With respect to the number of leaves per plant, IT93K-432-1 and IT97K-499-35 had positive significant GCA effect and therefore were good combiners for number of leaves in well-watered environment, while TVU12349, IT89KD-288, and IT98K-491-4 had negative GCA effect and therefore were poor combiners. TVU7778, IT98K-205-8, and IT99K-513-21 were not significant and therefore were poor combiners in well-watered environment. IT97K-499-35 had high positive significant GCA effect and therefore was good combiners in water-stressed environment, while TVU12349 and IT89KD-288 had negative significant GCA effect and thus were poor combiners. IT98K-205-8 and IT99K-513-21 were not significant in water-stressed environment and therefore were poor combiners.

With respect to number of branches per plant, IT97K-499-35 had relatively high significant GCA effect and, therefore, was good combiners in both environments.

3.3. Specific Combining Ability

In Tables 4 and 5, among 42 hybrids observed, Danilla × IT93K-452-1, Danilla × IT97K-499-35, IT92KD-357-3 × IT98K-205-8, IT92KD-357-3 × IT99K-513-21, Tvu7778 × IT93K-452-1, Tvu7778 × IT89KD-288, Tvu12349 × IT97K-499-35, IT93K-452-1 × IT99K-513-21, IT97K-499-35 × IT98K-205-8, and IT98K-205-8 × IT99K-513-21 were found to be best specific combiners for plant height as evident from their high significant positive SCA effect in well-watered environment. However, Danilla × IT93K-452-1, IT92KD-357-3 × IT93K-452-1, IT92KD-357-3 × IT99K-513-21, Tvu7778 × IT89KD-288, Tvu12349 × IT97K-499-35, IT98K-205-8 × IT99K-513-21, Danilla × IT97K-499-35, and IT93K-452-1 × IT99K-513-21 were best specific combiners in water-stressed environment for plant height at six weeks. Reciprocal combining ability (RCA) effects indicated the crosses IT93K-452-1 × Danilla, IT97K-499-35 × Danilla, IT98K-491-4 × Danilla, IT93K-452-1 × Tvu7778, IT97K-499-35 × Tvu7778, IT89KD-288 × Tvu7778, IT97K-499-35 × Tvu12349, and IT98K-205-8 × IT97K-499-35 to be highly significant in well-watered environment, while crosses IT93K-452-1 × Tvu7778 and IT97K-499-35 × Tvu7778 were only significant in water-stressed environment.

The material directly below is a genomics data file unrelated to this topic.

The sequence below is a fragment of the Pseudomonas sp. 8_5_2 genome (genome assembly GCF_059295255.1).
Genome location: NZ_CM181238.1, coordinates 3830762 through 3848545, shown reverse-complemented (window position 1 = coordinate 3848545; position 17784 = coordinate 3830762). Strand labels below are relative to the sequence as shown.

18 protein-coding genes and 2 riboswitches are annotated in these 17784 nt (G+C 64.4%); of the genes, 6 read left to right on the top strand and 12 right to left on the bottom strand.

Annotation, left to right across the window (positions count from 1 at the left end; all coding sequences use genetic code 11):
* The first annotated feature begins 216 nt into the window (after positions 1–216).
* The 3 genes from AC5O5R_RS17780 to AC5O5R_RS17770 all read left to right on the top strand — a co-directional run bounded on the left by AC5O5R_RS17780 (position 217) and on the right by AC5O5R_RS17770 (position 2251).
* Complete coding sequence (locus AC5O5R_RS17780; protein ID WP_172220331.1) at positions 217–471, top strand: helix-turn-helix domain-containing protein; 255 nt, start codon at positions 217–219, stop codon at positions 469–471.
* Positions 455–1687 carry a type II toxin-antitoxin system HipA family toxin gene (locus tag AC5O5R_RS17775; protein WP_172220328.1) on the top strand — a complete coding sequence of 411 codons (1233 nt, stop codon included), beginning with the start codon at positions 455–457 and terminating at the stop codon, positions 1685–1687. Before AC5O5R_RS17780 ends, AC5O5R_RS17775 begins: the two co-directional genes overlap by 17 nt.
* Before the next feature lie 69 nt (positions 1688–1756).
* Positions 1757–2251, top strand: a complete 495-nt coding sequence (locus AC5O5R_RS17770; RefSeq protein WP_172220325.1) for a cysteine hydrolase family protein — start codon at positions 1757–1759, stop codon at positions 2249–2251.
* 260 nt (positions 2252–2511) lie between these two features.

Table 4: Specific combining ability effects for different morphological characteristics in cowpea in water-stressed (WS) and well-watered (WW) environments.
Table 5: Reciprocal combining ability effects for different morphological characteristics in cowpea in water-stressed (WS) and well-watered (WW) environments.